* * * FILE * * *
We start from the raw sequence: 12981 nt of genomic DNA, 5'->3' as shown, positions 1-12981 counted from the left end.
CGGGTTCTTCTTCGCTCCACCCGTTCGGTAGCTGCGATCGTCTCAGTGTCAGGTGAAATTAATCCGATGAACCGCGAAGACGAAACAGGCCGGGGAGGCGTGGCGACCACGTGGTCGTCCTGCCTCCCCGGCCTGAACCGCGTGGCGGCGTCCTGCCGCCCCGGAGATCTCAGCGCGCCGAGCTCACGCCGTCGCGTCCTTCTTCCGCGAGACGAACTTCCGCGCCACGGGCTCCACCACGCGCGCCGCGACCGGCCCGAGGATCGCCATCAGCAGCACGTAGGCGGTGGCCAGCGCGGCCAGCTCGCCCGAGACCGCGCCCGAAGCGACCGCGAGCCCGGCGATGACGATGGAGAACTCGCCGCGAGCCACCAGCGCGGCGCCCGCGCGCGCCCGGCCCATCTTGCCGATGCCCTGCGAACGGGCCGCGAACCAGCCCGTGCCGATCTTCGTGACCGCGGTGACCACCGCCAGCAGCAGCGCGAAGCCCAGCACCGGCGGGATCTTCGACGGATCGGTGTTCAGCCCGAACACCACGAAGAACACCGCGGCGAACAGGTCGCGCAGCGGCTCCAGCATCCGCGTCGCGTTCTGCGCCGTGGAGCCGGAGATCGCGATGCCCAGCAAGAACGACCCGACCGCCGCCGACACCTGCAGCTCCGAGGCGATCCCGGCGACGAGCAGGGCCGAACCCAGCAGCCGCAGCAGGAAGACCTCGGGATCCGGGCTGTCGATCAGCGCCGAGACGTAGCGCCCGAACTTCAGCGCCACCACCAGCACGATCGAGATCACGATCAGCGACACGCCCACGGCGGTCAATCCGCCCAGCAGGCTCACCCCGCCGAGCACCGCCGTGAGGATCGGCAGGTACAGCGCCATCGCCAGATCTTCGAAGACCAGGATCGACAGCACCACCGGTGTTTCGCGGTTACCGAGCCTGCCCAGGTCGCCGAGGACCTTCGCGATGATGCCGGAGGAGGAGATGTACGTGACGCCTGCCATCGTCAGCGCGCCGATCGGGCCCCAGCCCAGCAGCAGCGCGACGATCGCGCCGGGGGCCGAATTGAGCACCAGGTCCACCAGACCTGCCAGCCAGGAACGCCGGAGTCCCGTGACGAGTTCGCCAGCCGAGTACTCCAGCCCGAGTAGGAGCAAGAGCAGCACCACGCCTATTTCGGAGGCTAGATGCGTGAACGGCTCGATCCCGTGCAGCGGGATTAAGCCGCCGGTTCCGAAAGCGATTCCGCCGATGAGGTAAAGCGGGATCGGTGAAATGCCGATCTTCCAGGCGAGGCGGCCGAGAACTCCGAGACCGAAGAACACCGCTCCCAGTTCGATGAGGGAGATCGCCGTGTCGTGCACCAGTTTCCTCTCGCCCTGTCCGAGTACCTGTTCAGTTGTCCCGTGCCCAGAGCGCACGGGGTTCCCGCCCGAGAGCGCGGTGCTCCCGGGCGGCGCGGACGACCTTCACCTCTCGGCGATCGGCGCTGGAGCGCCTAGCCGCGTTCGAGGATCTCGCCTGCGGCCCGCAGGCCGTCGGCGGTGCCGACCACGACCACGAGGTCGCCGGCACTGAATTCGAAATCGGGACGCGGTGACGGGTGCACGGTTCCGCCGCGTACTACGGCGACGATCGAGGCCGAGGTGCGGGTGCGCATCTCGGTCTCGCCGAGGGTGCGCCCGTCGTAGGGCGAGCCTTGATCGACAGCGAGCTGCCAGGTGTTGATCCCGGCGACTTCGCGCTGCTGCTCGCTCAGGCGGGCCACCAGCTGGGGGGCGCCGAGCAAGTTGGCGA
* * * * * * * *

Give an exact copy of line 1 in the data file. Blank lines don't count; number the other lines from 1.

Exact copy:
We start from the raw sequence: 12981 nt of genomic DNA, 5'->3' as shown, positions 1-12981 counted from the left end.